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They called him Elvis, but he looked like Declan: a weedy four-eye, intensely vital behind his electric guitar. The talent was clear from the first fiery singles, but longevity less guaranteed. Decades later Costello is an elder statesman of song, the Cole Porter of his generation. He looks back, not with his youthful anger, over a long, fruitful career, a passage from nobody to collaborator with the greats.

Music ran in his family, like the Bachs, travelling musicians for three generations. It meant itchy feet and infidelity: he was raised by his mother, Lil, no player but with excellent musical taste. Costello’s songs were all written for his singer father Ross’s hearing. Otherwise, their shared experiences were scant: Lil gave him more support. Nonetheless, he found it hard to write after Ross’s death.

Unfaithful Music is a songwriter’s memoir, focussed on craft. The structure is not temporal, but a life in songs. Creation is ineffable, a whole life brought to bear upon a few minutes. Thus the book flits around, the story of Shipbuilding moving from a small war museum to Chet Baker, to the Belgrano memorial, to his mother. His approach fascinates at its best, but also frustrates. When Costello concentrates, as he does in the chapter on Allen Toussaint, he can be genuinely moving, as well as being an unabashed fanboy.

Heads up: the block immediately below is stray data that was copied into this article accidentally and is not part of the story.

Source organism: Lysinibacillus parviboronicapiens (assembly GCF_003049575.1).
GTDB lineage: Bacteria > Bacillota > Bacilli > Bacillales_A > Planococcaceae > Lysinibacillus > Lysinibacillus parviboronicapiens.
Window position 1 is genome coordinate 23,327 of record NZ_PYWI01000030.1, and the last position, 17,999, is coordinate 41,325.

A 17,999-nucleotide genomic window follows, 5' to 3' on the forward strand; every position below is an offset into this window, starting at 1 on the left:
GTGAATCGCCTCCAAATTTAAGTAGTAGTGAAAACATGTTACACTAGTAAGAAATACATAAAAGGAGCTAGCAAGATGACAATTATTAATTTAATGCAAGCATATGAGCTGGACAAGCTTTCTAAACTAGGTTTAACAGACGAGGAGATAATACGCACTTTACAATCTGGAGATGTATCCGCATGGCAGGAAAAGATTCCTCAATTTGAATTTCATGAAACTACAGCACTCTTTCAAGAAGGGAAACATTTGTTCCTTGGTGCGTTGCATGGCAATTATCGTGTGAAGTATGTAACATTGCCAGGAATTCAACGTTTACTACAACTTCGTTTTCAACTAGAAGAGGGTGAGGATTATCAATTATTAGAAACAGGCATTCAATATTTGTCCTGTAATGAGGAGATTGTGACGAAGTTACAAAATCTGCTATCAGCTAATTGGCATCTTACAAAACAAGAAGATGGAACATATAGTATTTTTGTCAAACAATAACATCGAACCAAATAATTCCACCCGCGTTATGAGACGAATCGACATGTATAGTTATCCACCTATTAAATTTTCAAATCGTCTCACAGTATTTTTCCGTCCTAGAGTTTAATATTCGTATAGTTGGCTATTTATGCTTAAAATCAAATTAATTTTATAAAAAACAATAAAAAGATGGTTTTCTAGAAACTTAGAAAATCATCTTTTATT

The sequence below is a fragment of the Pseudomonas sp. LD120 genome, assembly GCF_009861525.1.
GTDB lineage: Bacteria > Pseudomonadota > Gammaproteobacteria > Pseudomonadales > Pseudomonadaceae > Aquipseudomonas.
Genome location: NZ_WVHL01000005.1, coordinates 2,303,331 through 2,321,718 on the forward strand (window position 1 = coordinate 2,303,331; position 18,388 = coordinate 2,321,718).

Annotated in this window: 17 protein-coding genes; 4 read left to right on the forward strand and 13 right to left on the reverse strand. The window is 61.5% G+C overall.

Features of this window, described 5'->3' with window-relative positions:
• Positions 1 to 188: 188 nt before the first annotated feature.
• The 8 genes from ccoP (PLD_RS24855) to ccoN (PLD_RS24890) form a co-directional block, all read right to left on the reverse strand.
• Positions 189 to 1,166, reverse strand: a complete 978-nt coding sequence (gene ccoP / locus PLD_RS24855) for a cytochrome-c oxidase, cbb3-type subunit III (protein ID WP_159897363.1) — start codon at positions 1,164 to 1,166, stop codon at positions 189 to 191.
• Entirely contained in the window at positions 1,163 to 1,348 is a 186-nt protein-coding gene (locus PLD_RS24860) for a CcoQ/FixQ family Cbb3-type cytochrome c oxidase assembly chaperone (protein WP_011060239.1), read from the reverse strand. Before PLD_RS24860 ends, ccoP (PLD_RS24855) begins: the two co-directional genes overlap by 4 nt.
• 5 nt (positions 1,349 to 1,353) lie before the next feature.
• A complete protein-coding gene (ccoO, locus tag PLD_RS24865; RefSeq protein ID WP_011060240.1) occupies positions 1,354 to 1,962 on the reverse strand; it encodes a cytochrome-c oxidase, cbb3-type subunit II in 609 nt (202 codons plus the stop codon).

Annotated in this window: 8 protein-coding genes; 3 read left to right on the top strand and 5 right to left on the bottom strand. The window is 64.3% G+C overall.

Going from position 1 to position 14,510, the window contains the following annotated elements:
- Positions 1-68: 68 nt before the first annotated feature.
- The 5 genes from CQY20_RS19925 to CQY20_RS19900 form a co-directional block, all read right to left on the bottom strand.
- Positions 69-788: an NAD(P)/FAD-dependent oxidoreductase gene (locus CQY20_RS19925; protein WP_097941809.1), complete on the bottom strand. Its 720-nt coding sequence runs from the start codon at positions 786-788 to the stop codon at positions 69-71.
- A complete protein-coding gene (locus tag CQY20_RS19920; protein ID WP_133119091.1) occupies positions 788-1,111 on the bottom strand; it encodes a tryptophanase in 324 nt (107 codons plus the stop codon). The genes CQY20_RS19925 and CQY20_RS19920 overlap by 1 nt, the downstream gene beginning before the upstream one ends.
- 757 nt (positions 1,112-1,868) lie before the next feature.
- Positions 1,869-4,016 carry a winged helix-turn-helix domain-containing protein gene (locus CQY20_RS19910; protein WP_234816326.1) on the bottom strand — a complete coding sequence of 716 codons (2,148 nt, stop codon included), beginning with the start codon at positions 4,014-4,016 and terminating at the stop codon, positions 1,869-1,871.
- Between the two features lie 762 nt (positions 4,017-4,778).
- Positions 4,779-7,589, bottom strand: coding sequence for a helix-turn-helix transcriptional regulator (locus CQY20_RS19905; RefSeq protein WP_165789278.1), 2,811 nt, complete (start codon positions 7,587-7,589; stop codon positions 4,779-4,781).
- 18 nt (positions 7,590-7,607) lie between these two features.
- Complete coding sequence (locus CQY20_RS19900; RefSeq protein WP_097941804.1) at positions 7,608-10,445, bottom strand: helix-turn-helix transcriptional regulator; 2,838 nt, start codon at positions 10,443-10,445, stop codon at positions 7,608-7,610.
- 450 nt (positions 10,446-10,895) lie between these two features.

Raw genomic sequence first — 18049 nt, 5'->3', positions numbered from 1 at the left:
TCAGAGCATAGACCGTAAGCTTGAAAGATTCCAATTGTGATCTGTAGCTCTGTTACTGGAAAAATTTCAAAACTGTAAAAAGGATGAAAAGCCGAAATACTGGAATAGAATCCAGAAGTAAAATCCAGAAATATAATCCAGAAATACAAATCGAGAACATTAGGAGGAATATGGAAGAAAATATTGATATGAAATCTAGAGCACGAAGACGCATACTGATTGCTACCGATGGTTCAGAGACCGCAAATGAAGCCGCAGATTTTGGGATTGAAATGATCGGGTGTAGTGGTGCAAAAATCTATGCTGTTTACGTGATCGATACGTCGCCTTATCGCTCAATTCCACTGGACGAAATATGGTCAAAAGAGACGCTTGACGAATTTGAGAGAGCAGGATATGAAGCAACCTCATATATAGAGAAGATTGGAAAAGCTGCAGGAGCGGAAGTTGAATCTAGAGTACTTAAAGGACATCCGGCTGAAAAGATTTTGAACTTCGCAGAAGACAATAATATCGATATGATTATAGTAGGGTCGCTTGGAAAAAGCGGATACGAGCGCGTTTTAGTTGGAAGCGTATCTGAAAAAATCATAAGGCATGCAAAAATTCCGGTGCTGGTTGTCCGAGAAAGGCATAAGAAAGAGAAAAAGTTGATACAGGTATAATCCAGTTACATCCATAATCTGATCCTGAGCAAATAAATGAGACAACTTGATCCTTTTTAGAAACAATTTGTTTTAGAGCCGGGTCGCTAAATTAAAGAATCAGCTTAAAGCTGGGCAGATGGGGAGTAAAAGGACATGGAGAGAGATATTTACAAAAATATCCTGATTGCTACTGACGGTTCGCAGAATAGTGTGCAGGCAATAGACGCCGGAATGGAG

One revealing encounter is when he asks Dylan how a superstar, shorn of privacy, can freely observe the tiny human interactions which inform great songs. Some of these details surface in the book, like Bebe Buell’s matching luggage signalling that she meant him harm. He is a lyricist first, so novelistic insights into character are less frequent than smartarse zingers.

It took a woman to bring me down, he writes, a line made for country music, but referring to Bonnie Bramlett’s punch. He asked for it, fight-starting with racist slurs — which he says he was too drunk to recall. Now he thinks the incident saved him, from superstardom and its temptations. “Life eventually became a lot more interesting”. He had his own interview show, he became a middle-aged father of twins, he seems content.

Songwriters will read this book narrowly, as will the fans. I wish an editor had. Sure, he writes well, but he needs the kind of editorial process that happens with his songs and their productions, the polishing, the perfection. Nonetheless, much to enjoy.

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